CAIRO – It’s amazing how quickly a peaceful protest can descend into mayhem. One
moment the supporters of Mohamed Morsi, assembled outside the High Court in
downtown Cairo, were loudly demanding their deposed leader’s return, the next
they were exchanging blows with pro-military youths.
Residents of central
Cairo are all too used to noisy, often violent demonstrations – they’re an
almost weekly occurrence here – but this was a bit different: their former
president was on trial, and his followers were keen to showcase their
Two hours after the call went out on Facebook, several hundred
Morsi supporters congregated along one of downtown’s busiest
They chanted anti-army ditties and flicked the
four-fingered Rabaa symbol at the impassive row of soldiers standing in front of
a cordon of armored personnel carriers.
“We’re here because Morsi is the
president of the republic, and we want him back in Itihadeya [the presidential
palace],” said Ahmed Baher, a student from the Nile Delta, who insisted he had
never previously backed the Muslim Brotherhood.
A boisterous, impassioned
get-together soon turned nasty when rival political factions started pelting one
another with rocks. When a police tear gas van advanced, panicked protesters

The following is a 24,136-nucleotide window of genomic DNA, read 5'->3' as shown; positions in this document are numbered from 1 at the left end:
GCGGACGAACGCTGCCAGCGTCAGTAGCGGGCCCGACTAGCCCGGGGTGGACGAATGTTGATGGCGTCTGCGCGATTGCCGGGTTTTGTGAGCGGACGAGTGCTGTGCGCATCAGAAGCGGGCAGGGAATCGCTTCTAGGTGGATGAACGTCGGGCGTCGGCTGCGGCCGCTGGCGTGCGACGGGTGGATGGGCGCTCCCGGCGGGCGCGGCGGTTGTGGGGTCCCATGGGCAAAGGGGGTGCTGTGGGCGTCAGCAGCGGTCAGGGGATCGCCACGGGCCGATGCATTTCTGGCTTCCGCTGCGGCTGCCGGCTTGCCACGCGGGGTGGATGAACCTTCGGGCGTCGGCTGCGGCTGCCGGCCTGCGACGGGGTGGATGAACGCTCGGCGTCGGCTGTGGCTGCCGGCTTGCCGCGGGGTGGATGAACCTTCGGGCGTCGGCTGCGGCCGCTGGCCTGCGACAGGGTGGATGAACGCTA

knocked a passerby to the ground and trampled on him in their rush to
Morsi supporters insist they are undeterred by the severity of
the security forces’ crackdown – “there are millions of us protesting across
Egypt,” said a man waving a poster of Morsi – but in reality relatively few
Egyptians heeded the “Anti- Coup Alliance” calls for million- man
Morsi is a deeply unpopular character in Cairo, where street
vendors do a roaring trade in posters depicting army chief Abdel Fattah al-Sisi
with former presidents Anwar Sadat and Gamal Abdel Nasser peeking over his
Even many Brotherhood partisans have ditched Morsi as their
emblem in favor of the “pro-democracy” Rabaa sign.
But Muslim Brotherhood
officials say they will continue their demonstrations until democracy is
restored, and their intransigence is winning them few friends.
Muslim Brotherhood] not see that they’re killing the city?” asked Mustafa Fayez,
a shopkeeper in the historic Khan al-Khalili bazaar, which relies on tourists
for most of its trade.
“Foreigners will never come back if they’re still
Ahmed, who operates a tea cart on a bridge spanning the
Nile, voiced similar fears. He said his income has plunged 60 percent since the
curfew came into effect, and he worries that additional violence will see the
curfew extended beyond its expiration date in 10 days.
“If that happens,
I will have problems,” he said.
Mindful, perhaps, of the chaos wrought by
their bloody dispersal of the Muslim Brotherhood protest camps in August, the
army and police shut off all squares of any real size, flooded the streets with
extra men and established checkpoints at the entrances to the city.
Cairenes welcome the security forces’ presence, but more than anything they
crave a return to normality.
“To be honest, I would accept Morsi as
president again if I thought it would bring stability. I’m sure most people
would,” said tourist shopkeeper Mustafa, after a third day of no customers.